Our first evening, at a casino next door, we were asked to visit another local timeshare operation. If we would attend a session the next morning, we would be presented a complimentary dinner. We ate a delicious meal and sat in the spiel. It was an education into buying timeshares. The sellers only had one resort, in Las Vegas (only one location like my friend). Calculating a cost analysis, we quickly realized it was not beneficial to us in any way. Now for the Hilton sales pitch, we had an idea of what we should look for.

Before the Hilton presentation, we wrote down questions to ask the presenter. Costly maintenance fees, yes! Loosing points if not used, yes! How much time do we get for how much money, yes! Can we only stay at the timeshare in Vegas, yes! Are there other places we could stay outside Las Vegas, yes! Before the presentation, we took time to do some Internet research on Hilton Hotels Resorts. What we found surprised and impressed us.

The next morning, we listened to the purchase performance, and at the conclusion, we were assigned to a sales consultant, Torry (known as a vacation counselor), who then began the sales pitch. We asked all of our questions and received what a timeshare costs (from a few thousand to several hundred thousand dollars) depending on what we bought. We did some financial calculations and decided to buy. In 2006, we bought our first unit. In 2007, another, and over the next six years, we purchased three more. Torry was our sales rep for each purchase.

Here is why we bought the timeshares.

Our level of membership is now at the top tier, so we receive numerous benefits (for instance, we pay no fees for any transactions regarding reservations or converting points) and additional perks when staying at any Hilton property. We never lose any points because we convert any unused points at the end of the year to Hilton Honors points, which are never lost. These points can be used at any of Hilton’s 15 brand hotels or resorts covering most market segments of travelers. Located in almost 600 locations in six countries around the world, we have never been disappointed during any of our stays.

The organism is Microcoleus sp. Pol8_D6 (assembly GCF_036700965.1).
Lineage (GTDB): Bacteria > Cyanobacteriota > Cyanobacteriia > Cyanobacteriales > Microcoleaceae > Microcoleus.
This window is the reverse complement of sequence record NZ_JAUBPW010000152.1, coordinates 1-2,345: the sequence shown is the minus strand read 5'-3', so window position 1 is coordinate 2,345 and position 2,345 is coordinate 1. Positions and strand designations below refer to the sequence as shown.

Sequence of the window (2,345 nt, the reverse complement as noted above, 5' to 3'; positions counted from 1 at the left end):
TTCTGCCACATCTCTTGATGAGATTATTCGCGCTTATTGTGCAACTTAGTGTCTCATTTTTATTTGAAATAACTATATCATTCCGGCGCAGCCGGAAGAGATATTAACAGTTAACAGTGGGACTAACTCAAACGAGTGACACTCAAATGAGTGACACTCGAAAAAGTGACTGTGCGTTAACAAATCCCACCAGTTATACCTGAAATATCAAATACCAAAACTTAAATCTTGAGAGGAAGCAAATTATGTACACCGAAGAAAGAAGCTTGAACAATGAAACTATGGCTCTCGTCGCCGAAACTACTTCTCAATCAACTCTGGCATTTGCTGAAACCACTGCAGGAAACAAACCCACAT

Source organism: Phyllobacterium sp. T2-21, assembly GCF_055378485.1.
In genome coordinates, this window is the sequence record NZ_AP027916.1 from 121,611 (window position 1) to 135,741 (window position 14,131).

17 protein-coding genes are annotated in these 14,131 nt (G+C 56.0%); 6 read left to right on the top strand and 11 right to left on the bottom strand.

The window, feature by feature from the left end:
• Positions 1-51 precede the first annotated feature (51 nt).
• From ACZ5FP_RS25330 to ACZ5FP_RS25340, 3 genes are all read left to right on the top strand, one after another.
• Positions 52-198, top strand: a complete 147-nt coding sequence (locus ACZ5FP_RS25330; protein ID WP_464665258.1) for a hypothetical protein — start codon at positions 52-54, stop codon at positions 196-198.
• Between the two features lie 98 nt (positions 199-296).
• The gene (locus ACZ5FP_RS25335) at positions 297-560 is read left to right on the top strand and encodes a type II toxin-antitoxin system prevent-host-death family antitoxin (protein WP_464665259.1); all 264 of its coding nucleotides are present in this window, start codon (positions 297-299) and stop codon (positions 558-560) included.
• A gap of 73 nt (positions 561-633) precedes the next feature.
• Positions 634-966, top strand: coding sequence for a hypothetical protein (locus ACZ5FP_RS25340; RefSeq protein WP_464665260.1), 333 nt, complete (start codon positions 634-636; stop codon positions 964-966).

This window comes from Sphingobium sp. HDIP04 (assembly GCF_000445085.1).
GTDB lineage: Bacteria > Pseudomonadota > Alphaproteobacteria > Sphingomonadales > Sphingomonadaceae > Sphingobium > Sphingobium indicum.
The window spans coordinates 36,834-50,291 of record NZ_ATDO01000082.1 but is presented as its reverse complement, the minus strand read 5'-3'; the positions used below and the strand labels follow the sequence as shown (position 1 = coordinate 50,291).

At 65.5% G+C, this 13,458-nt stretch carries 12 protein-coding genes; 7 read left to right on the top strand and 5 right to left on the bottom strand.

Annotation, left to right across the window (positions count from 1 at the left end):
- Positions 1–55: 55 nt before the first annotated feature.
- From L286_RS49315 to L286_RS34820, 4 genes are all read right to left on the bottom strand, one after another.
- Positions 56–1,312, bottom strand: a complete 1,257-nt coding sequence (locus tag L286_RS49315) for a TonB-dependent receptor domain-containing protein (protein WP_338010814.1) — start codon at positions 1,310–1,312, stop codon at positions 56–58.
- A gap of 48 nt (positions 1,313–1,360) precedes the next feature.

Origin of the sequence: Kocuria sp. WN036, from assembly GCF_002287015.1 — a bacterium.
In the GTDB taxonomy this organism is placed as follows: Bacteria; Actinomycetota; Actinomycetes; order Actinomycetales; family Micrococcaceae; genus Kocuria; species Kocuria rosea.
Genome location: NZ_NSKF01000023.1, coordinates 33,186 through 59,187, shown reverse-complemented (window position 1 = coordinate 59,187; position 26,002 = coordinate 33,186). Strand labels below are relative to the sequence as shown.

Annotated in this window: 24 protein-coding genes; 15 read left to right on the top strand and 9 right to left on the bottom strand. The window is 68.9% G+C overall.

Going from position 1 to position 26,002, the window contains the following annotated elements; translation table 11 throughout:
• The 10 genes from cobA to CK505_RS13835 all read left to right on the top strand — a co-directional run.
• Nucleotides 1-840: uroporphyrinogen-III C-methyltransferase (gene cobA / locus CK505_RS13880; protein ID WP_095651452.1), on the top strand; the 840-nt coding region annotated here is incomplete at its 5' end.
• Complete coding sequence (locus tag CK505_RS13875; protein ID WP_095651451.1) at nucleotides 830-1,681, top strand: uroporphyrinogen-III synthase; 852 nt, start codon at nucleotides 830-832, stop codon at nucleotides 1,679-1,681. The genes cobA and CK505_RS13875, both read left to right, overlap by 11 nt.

This is how it worked for us. On a cross-country flight, we may not be certain where we would stop for the night (sometimes we would fly until tired; other times weather might force us to land, sooner than expected). Upon landing, in the FBO while the plane was being fueled, I would call an 800 number, explain where we were and ask for a reservation at a local Hilton property. We would then call the hotel, and they would pick us up. The next day, the hotel provided breakfast (free) and a ride back to the airport. Our bill would be zero.

Our annual timeshare maintenance fees run about $6,467, and we get 35 to 40 nights a year on our points at hotels or resorts. The cost of rooms and breakfasts (if we had to pay) would run around $6,700 to $7,800. To calculate precisely over the 15 years of timeshare ownership what we received versus what we paid would be impossible (the 2016 value was almost $215,000, but we did not pay close to that). What we enjoy is the ability and convenience to use the Internet or phone to make any reservations we want at first-class properties, knowing that we will be treated as respected and valued guests, and not have to consider any costs. Now that is convenience!